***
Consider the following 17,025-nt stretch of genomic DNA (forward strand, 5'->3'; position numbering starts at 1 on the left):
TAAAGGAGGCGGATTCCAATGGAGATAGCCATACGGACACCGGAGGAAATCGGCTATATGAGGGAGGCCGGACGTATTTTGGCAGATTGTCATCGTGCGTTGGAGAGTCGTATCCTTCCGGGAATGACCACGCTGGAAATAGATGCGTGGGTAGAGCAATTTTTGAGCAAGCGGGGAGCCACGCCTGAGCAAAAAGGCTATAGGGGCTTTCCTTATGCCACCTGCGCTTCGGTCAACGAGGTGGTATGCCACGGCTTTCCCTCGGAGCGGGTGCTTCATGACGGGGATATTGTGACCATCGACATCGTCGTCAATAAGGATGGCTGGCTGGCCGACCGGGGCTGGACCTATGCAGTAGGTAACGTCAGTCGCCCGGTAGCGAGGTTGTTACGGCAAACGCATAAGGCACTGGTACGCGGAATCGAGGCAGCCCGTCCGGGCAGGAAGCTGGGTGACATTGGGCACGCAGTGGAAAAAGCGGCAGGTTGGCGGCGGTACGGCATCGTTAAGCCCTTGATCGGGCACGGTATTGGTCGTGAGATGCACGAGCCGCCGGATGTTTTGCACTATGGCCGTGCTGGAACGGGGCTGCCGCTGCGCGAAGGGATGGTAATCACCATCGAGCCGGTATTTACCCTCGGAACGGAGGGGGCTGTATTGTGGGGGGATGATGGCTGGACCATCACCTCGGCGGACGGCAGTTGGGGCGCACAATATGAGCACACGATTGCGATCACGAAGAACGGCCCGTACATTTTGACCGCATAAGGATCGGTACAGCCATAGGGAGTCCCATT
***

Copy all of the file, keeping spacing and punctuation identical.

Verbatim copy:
Consider the following 17,025-nt stretch of genomic DNA (forward strand, 5'->3'; position numbering starts at 1 on the left):
TAAAGGAGGCGGATTCCAATGGAGATAGCCATACGGACACCGGAGGAAATCGGCTATATGAGGGAGGCCGGACGTATTTTGGCAGATTGTCATCGTGCGTTGGAGAGTCGTATCCTTCCGGGAATGACCACGCTGGAAATAGATGCGTGGGTAGAGCAATTTTTGAGCAAGCGGGGAGCCACGCCTGAGCAAAAAGGCTATAGGGGCTTTCCTTATGCCACCTGCGCTTCGGTCAACGAGGTGGTATGCCACGGCTTTCCCTCGGAGCGGGTGCTTCATGACGGGGATATTGTGACCATCGACATCGTCGTCAATAAGGATGGCTGGCTGGCCGACCGGGGCTGGACCTATGCAGTAGGTAACGTCAGTCGCCCGGTAGCGAGGTTGTTACGGCAAACGCATAAGGCACTGGTACGCGGAATCGAGGCAGCCCGTCCGGGCAGGAAGCTGGGTGACATTGGGCACGCAGTGGAAAAAGCGGCAGGTTGGCGGCGGTACGGCATCGTTAAGCCCTTGATCGGGCACGGTATTGGTCGTGAGATGCACGAGCCGCCGGATGTTTTGCACTATGGCCGTGCTGGAACGGGGCTGCCGCTGCGCGAAGGGATGGTAATCACCATCGAGCCGGTATTTACCCTCGGAACGGAGGGGGCTGTATTGTGGGGGGATGATGGCTGGACCATCACCTCGGCGGACGGCAGTTGGGGCGCACAATATGAGCACACGATTGCGATCACGAAGAACGGCCCGTACATTTTGACCGCATAAGGATCGGTACAGCCATAGGGAGTCCCATT